December 20, 2012, Shenzhen, China – An international team, comprised King's College London, Pfizer, BGI and other organizations, has explored the genetic variation related with pain sensitivity in the normal population, revealing some existing discovery that treatments for high blood pressure may also be used to treat chronic pain in the future. The latest study was published online in the international journal PLoS Genetics.
When the pain lasts a long time for six months or longer, it generally called chronic pain, one of the most costly health problems. Chronic pain is a significant personal and socio-economic burden, with nearly one in five people experiencing it at some time during their lives. Current pain treatments have either limited efficacy or significant side effects for many patients. It is urgent for researchers to study the genetic mechanisms of pain for developing new approaches to pain relief.
The study reported here casts new light on treating chronic pain. They tested 2,500 volunteers using a heated probe on the arm. Volunteers were asked to press a button when the heat became uncomfortable for them, which allowed the scientists to determine individuals' pain thresholds. Exome sequencing was then carried out on DNA samples from 200 of the most pain sensitive and 200 of the least pain sensitive people. The results showed significant different patterns of rare variants on 138 genes including the gene GZMM between the two groups.
Additionally, they observed a significant enrichment of these genes on the angiotensin pathway. Angiotensin II is a peptide hormone involved in the control of blood pressure. The study here supports the notion that the angiotensin II pathway plays an important role in pain regulation in human and indicates that genetic variation in the pathway may influence sensitivity to pain. Existing drugs that regulate blood pressure may offer new safe methods to control pain.
Dr Frances Williams, Senior Lecturer from the Department of Twin Research and Genetic Epidemiology at King's College London, said, "This finding is exciting because it opens up the possibility that existing drugs for high blood pressure could also be used to treat pain. Further studies are needed to test this in humans, but early studies in this area are promising."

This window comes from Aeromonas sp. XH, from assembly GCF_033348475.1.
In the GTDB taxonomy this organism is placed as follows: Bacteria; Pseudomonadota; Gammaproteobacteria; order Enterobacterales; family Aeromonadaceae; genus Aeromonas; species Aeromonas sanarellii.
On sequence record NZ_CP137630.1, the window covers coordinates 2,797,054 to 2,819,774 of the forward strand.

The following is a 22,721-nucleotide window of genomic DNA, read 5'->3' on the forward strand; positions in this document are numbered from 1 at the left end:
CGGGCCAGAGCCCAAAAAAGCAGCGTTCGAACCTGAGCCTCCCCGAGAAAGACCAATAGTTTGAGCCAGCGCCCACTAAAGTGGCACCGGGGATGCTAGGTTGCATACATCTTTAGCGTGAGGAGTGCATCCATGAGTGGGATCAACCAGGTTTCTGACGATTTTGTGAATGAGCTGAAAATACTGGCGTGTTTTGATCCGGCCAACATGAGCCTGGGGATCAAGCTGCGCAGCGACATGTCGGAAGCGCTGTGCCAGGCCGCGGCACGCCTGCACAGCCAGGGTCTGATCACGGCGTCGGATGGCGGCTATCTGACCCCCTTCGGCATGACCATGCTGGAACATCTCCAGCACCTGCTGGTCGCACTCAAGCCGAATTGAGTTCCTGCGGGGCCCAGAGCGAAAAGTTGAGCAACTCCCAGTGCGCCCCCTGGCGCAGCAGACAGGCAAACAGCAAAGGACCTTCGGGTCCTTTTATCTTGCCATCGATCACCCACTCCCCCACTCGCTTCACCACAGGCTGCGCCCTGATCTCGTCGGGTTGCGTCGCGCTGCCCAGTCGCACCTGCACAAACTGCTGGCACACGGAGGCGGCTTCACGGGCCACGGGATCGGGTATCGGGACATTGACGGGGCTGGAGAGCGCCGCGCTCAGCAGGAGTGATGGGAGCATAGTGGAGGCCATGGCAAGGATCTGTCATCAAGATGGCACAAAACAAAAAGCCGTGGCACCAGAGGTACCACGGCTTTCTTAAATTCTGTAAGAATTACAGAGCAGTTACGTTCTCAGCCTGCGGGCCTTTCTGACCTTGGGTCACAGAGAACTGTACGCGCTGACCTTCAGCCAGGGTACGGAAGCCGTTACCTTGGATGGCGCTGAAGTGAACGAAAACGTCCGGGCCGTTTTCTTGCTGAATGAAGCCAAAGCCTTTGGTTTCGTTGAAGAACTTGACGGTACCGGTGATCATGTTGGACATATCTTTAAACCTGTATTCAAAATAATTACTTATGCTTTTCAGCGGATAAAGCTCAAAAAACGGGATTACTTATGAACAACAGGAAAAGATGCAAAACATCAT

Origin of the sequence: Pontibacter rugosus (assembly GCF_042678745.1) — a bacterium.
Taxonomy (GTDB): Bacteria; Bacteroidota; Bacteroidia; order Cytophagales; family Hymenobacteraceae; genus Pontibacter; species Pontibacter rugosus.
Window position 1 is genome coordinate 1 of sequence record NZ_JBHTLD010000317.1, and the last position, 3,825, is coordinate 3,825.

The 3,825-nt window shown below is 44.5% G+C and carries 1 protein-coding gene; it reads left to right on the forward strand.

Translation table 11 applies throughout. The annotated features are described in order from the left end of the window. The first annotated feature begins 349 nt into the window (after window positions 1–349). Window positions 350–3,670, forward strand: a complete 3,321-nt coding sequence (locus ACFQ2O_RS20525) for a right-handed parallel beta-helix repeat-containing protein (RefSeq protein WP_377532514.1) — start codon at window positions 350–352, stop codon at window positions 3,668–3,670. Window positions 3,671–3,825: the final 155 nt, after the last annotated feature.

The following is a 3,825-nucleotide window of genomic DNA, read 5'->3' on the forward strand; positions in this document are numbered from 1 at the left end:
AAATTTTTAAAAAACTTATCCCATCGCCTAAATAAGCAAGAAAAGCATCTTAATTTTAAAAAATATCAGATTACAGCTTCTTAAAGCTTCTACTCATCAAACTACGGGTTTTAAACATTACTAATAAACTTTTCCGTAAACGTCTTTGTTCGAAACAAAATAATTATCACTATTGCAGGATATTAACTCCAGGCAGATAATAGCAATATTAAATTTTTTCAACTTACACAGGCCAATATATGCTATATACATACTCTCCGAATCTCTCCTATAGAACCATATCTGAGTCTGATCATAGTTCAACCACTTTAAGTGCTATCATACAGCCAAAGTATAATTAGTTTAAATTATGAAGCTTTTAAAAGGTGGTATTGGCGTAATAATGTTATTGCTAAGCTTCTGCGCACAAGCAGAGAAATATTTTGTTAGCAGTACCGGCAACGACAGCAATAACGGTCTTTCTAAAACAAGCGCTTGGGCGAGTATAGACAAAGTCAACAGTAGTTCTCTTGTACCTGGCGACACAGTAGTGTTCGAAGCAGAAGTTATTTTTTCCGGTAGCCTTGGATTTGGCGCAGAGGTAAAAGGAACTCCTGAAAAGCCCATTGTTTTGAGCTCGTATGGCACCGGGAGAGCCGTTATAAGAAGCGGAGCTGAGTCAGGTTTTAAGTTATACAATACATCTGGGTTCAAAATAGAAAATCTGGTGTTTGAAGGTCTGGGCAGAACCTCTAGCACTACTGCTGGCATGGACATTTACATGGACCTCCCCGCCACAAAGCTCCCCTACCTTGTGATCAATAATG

Xin Jin, Project Manager from BGI, said, "There are more and more evidence support that rare variants, which were overlooked in genome-wide association study (GWAS), play a very important role in complex disease and traits. Next-generation sequencing makes it possible to explore these rare variants and will led the next wave of discovery in biomedical research."
BGI was founded in 1999 with the mission of being a premier scientific partner to the global research community. The goal of BGI is to make leading-edge genomic science highly accessible through its investment in infrastructure that leverages the best available technology, economies of scale, and expert bioinformatics resources. BGI, which includes both private non-profit genomic research institutes and sequencing application commercial units, and its affiliates, BGI Americas, headquartered in Cambridge, MA, and BGI Europe, headquartered in Copenhagen, Denmark, have established partnerships and collaborations with leading academic and government research institutions as well as global biotechnology and pharmaceutical companies, supporting a variety of disease, agricultural, environmental, and related applications.
BGI has established a proven track record of excellence, delivering results with high efficiency and accuracy for innovative, high-profile research which has generated over 250 publications in top-tier journals such as Nature and Science. These accomplishments include sequencing one percent of the human genome for the International Human Genome Project, contributing 10 percent to the International Human HapMap Project, carrying out research to combat SARS and German deadly E. coli, playing a key role in the Sino-British Chicken Genome Project, and completing the sequence of the rice genome, the silkworm genome, the first Asian diploid genome, the potato genome, and, most recently, have sequenced the human Gut metagenome, and a significant proportion of the genomes for 1,000 genomes. For more information about BGI please visit www.genomics.cn.
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